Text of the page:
After Uni

How To Survive Post-Grad Life 101

Unless you’re careful, post-grad life can be tough. Your parents might be pressuring you to get a job and move out of their house, so they can stop you eating all their food. Your friends might be permanently talking about all the money they’re making in their high-flying, corporate jobs in the city. The guy who bullied you mercilessly in high school might have just bought himself a Range Rover with his trust fund money. Whatever your situation, here are a few tips on what you can do to keep your head above the water that life seems to be pouring on you in your post-grad world.

Apply for jobs before you finish school

The people I know that are succeeding in a really tough world of work at the moment are the ones who got their future sorted whilst still at college or university. I know it’s hard to prioritize this over studying; I always said I would apply for jobs in January or April when I got to my final year, but I got so wrapped up in assignments and dissertation writing that it just fell to the wayside. I’m paying the price for my sins now, working 8-hour shifts in food service for almost minimum wage. Be pro-active in getting some form of employment before you finish. It doesn’t have to be your exact future career; even if it’s just an internship or work experience placement, knowing you have something to do when you finish can take a lot of that anxiety away.

Get some structure whilst you apply for jobs.

If, like me, you don’t manage to get those job applications in before you finish, the next step is finding something to do that will provide you with a consistent timetable. Obviously, you need to keep looking for the jobs you need to do, but a timetable will help make that a part of your schedule. Part-time work is great for this, giving you a rota that will force you to do the important things that really need doing in the limited spare time you have, whilst also giving you some much-needed economic freedom that your student loan has spent the last three years denying you.

If you’ve had your fill of service work alongside your studies and simply can’t face any more, find something else constructive that you can put time into. Volunteering for charities or applying for internships and work experience placements will give you great CV boosting material and give you some proper structure. Even if it’s just sitting down and writing that novel you always said you were going to write for a few hours a day or getting a timetabled workout regime going, something that shapes your day is so important to keeping your mental wellbeing and ensuring you keep sending off those applications.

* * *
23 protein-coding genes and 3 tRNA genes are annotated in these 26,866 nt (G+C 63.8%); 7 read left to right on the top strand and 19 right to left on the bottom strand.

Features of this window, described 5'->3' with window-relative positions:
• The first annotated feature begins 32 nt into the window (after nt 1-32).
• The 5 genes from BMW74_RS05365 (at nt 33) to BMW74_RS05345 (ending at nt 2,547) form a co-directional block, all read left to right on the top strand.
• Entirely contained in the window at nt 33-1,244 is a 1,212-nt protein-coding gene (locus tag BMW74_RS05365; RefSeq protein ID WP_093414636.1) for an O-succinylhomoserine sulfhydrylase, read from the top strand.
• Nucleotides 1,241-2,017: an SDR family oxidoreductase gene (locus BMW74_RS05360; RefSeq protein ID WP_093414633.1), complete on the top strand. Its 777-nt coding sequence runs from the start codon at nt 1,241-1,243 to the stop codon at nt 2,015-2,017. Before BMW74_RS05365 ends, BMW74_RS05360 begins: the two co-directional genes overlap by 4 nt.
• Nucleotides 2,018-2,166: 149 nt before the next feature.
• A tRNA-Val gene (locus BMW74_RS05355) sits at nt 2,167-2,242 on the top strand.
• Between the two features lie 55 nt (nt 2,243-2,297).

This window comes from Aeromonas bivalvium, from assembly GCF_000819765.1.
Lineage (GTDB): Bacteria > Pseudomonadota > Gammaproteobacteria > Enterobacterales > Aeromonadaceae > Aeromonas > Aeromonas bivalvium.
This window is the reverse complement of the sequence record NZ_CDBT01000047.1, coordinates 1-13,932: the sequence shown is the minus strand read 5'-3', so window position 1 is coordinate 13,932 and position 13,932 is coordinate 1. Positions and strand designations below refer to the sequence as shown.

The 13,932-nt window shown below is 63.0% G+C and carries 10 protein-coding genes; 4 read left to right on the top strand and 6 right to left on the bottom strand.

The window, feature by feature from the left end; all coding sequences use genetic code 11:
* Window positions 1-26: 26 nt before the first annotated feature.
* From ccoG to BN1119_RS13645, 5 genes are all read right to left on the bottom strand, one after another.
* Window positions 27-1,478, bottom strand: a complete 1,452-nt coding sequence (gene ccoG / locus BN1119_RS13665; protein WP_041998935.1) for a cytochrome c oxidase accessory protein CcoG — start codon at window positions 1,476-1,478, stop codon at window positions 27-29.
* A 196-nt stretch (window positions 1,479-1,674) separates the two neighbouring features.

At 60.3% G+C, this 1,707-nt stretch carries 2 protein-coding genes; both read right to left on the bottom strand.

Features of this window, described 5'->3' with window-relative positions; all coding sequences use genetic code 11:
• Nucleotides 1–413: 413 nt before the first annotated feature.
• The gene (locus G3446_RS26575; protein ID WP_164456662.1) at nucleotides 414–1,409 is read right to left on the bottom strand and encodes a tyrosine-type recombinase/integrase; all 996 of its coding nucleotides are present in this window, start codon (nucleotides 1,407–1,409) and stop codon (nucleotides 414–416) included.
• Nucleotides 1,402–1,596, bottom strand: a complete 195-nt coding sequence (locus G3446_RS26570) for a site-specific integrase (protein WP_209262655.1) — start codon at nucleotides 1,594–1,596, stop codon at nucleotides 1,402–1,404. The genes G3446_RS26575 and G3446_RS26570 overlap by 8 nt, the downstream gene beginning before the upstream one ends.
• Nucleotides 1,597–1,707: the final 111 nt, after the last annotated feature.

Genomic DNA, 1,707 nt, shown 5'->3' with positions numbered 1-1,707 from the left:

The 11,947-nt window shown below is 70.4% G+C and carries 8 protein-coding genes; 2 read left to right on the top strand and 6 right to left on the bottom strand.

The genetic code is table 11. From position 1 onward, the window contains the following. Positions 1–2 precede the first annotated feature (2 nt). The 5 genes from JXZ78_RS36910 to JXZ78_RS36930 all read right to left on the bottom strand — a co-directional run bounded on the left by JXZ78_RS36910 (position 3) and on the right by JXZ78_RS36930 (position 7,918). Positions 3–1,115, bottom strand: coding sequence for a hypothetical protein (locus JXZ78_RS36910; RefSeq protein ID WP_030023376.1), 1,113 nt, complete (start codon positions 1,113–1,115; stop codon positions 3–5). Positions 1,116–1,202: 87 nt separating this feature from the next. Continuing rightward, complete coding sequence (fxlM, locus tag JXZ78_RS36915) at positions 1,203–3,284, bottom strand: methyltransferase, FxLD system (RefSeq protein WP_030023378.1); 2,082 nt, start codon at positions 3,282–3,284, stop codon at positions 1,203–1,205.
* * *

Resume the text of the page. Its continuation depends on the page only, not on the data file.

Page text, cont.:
Put restrictions on your leisure time

The structure you’ll get from finding something consistent in the day will help to define your free time, but it’s still really important to make sure that your priorities are in order and you’re spending a good amount of time firing off CVs before you relax and do something else. As a lifelong gamer with a love of Fortnite and full days with nothing to fill them, I could easily rack up sums between 3 to 7 hours of gaming a day, and that’s not even an exaggeration.

I would suggest either writing down how many hours you’re spending doing concentrated, constructive things versus your leisure activities so you have a record of how well you’re balancing your time, or even making ‘to-do’ lists with your goals for the day on them, and only enjoying your leisure time when you’ve completed those tasks. It’s been a useful exercise for me to have set daily goals, helping me stay focused on what I need to be before I start screaming at the TV because I’ve just come 2nd in a Solo Battle Royale to some absolute noob with a green and grey loadout. I’m not bitter about it, I promise.

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Enjoy the freakin’ ride

It’s important to start figuring out what you want to do at some point but, if all else is failing you, just sit back and let it happen around you. Post-grad life is the last extended period where your responsibilities are relatively low until you retire, and you’ll have your whole life to work. As long as you’re bringing in enough money to keep yourself afloat, you don’t lose sight of your long-term goals and you’re still actively participating in finding your future, there’s not too much to worry about.

The key is to not get dragged into other people’s rat races and make sure you’re always in a good headspace; you’re no use to anyone if you’re not feeling like yourself. Stay positive and don’t let anyone else’s panic get into your head. One way or another, it WILL all work out.

How’s post-grad life treating you? Did you land your dream job on day one and you’re now changing the world with every decision you make? Or are you with the rest of us, slumming it 8 hours a day in a café? Let us know in the comments!

Featured image:
Matthew Batsman

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